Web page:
to 60s & 70s Music Store
I love to go to parties,
And I like to have a good time,
But if it gets too pale after a while
Honey and I start looking to find
One good man.
One good man,
Oh aint much, honey aint much,
Its only everything...
An I dont want much outa life,
I never wanted a mansion in the south.
I just-a want to find someone sincere
Whod treat me like he talks,
One good man.
Janis Lyn Joplin (January 19, 1943 October 4, 1970)
was an American blues-influenced rock singer and occasional songwriter
with a distinctive voice.
Joplin released four albums as the frontwoman for several bands from
1967 to a posthumous release in 1971.
Janis was born at St. Mary's Hospital in Port Arthur, Texas.
She grew up listening to blues musicians such as Bessie Smith, Odetta,
and Big Mama Thornton and singing in the local choir.
Janis graduated from Thomas Jefferson High School in Port Arthur in
and went to college at the University of Texas in Austin, though she
never completed a degree.
While at Thomas Jefferson High School, she was mostly shunned, but
found a group of boys who allowed her to tag along.
One of those boys, a football player named Grant Lyons, played her
the blues for the first time, an old Leadbelly record.
Primarily a painter, it was in high school that she first began singing
blues and folk music with friends.
Cultivating a rebellious manner that could be viewed as "liberated"
the women's liberation movement was still in its infancy at
Janis styled herself in part after her female blues heroines, and
in part after the beat poets.
She left Texas for San Francisco in 1963, lived in North Beach and
For a while she worked occasionally as a folk singer.
Around this time her drug use began to increase,
and she acquired a reputation as a "speed freak" and occasional
She also used other intoxicants. She was a heavy drinker throughout
and her trademark beverage was Southern Comfort.
Like many other female singers
of the era,
Janis' feisty public image was at odds with her real personality.
The book 'Love', Janis, written by her sister,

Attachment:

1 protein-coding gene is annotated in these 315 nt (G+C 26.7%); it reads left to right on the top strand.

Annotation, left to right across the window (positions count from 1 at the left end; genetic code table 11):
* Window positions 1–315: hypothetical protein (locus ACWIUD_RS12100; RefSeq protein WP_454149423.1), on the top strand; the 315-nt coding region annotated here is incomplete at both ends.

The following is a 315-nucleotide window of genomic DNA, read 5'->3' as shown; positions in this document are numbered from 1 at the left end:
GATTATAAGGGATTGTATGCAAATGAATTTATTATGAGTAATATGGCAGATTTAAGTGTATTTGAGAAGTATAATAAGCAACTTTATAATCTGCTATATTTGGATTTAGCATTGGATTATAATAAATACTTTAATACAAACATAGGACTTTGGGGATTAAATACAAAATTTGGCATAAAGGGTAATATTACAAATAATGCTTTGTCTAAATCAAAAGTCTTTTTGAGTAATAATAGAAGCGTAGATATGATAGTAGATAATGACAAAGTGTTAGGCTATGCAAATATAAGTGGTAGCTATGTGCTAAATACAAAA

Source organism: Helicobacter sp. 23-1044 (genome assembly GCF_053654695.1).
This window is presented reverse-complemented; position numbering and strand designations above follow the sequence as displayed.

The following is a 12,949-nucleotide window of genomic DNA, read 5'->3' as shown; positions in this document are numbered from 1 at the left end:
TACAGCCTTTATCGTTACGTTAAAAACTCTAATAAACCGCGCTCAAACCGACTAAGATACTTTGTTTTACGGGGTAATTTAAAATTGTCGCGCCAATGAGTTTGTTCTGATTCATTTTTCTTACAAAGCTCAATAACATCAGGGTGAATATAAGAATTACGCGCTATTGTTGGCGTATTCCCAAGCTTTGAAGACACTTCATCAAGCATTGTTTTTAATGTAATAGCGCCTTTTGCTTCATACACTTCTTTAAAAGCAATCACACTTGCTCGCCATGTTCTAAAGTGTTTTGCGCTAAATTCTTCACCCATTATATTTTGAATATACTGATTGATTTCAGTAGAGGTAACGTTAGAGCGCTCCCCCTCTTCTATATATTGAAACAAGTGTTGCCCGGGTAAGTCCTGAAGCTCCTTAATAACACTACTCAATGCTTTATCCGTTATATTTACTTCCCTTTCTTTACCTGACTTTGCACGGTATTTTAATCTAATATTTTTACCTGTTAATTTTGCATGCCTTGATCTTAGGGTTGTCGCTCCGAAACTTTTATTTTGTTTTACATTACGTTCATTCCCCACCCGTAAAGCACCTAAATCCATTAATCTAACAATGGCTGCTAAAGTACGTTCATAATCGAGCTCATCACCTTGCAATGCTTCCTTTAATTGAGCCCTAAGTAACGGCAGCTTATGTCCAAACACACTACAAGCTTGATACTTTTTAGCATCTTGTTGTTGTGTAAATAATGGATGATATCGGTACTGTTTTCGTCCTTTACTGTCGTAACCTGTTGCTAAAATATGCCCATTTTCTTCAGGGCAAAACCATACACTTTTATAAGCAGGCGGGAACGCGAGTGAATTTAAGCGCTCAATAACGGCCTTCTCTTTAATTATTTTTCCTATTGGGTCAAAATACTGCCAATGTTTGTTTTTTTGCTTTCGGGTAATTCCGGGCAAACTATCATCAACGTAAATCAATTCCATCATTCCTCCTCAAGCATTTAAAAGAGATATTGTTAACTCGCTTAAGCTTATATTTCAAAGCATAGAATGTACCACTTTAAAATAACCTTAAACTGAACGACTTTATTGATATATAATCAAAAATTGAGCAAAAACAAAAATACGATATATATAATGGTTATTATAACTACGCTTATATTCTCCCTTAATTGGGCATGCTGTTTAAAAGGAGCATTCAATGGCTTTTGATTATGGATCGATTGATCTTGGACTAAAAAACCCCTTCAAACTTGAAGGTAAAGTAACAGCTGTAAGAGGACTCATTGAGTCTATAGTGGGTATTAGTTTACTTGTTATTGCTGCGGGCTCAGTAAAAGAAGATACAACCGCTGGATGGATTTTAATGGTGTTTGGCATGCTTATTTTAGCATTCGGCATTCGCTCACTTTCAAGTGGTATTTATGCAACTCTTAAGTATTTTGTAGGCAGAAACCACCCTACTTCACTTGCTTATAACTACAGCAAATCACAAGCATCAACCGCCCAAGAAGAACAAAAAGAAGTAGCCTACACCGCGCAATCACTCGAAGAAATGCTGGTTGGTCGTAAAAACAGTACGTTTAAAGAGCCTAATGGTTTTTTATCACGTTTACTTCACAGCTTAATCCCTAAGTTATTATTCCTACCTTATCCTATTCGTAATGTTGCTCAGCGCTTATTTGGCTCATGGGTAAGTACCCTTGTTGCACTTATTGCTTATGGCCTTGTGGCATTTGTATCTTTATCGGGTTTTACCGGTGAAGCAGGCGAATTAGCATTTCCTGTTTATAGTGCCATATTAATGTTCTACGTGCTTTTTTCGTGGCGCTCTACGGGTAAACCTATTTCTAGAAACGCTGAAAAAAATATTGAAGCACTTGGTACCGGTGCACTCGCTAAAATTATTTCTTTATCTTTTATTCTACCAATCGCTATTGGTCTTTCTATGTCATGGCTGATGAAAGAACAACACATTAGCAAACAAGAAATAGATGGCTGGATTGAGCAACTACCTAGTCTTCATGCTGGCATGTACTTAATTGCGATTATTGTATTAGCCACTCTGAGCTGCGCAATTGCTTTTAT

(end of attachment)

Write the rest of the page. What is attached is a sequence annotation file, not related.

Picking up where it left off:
has done much to further the reassessment of her life and work
and reveals the private Janis to have been a highly intelligent, articulate,
shy and sensitive woman who was devoted to her family.
After a return to Port Arthur to recuperate, she again moved to San
Francisco in 1966,
where her bluesy vocal style saw her join Big Brother and The Holding
a band that was gaining some renown among the nascent hippie community
The band signed a deal with independent Mainstream Records and recorded
an eponymously titled album in 1967.
However, the lack of success of their early singles led to the album
being withheld until after their subsequent success.
The band's big break came with their performance at the Monterey Pop
which included a version of Big Mama Thornton's "Ball and Chain"
and featured a barnstorming vocal by Joplin.
(The D.A. Pennebaker documentary Monterey Pop captured Cass Elliot
in the crowd silently mouthing "Wow, that's really heavy"
during Joplin's performance.)
Their 1968 album Cheap Thrills featured more raw emotional performances
and together with the Monterey performance,
it made Joplin into one of the leading musical stars of the late Sixties.
After splitting from Big Brother, she formed a new backup group,
modelled on the classic soul revue bands, named the Kozmic Blues Band,
which backed her on I Got Dem Ol' Kozmic Blues Again Mama! (1969:
the year she played at Woodstock).